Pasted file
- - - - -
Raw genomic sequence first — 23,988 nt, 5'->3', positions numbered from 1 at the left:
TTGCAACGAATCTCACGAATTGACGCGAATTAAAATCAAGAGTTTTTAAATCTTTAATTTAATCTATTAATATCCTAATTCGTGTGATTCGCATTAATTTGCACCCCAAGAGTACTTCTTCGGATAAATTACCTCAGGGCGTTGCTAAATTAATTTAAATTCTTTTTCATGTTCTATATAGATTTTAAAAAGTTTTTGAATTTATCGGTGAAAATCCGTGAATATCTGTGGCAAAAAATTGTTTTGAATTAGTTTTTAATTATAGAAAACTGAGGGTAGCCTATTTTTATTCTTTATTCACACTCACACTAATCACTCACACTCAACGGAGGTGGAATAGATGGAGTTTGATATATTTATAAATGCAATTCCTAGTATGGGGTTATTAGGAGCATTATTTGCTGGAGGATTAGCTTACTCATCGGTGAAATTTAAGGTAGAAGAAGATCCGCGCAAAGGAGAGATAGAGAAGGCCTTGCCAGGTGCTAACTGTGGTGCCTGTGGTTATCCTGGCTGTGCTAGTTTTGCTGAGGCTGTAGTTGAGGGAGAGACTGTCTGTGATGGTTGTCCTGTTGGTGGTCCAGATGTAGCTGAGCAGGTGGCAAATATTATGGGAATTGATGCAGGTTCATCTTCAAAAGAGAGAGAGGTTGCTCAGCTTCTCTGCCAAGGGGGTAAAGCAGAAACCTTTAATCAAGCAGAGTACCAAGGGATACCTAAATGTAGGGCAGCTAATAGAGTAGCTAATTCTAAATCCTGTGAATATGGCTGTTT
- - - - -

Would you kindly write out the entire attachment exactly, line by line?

Raw genomic sequence first — 23,988 nt, 5'->3', positions numbered from 1 at the left:
TTGCAACGAATCTCACGAATTGACGCGAATTAAAATCAAGAGTTTTTAAATCTTTAATTTAATCTATTAATATCCTAATTCGTGTGATTCGCATTAATTTGCACCCCAAGAGTACTTCTTCGGATAAATTACCTCAGGGCGTTGCTAAATTAATTTAAATTCTTTTTCATGTTCTATATAGATTTTAAAAAGTTTTTGAATTTATCGGTGAAAATCCGTGAATATCTGTGGCAAAAAATTGTTTTGAATTAGTTTTTAATTATAGAAAACTGAGGGTAGCCTATTTTTATTCTTTATTCACACTCACACTAATCACTCACACTCAACGGAGGTGGAATAGATGGAGTTTGATATATTTATAAATGCAATTCCTAGTATGGGGTTATTAGGAGCATTATTTGCTGGAGGATTAGCTTACTCATCGGTGAAATTTAAGGTAGAAGAAGATCCGCGCAAAGGAGAGATAGAGAAGGCCTTGCCAGGTGCTAACTGTGGTGCCTGTGGTTATCCTGGCTGTGCTAGTTTTGCTGAGGCTGTAGTTGAGGGAGAGACTGTCTGTGATGGTTGTCCTGTTGGTGGTCCAGATGTAGCTGAGCAGGTGGCAAATATTATGGGAATTGATGCAGGTTCATCTTCAAAAGAGAGAGAGGTTGCTCAGCTTCTCTGCCAAGGGGGTAAAGCAGAAACCTTTAATCAAGCAGAGTACCAAGGGATACCTAAATGTAGGGCAGCTAATAGAGTAGCTAATTCTAAATCCTGTGAATATGGCTGTTT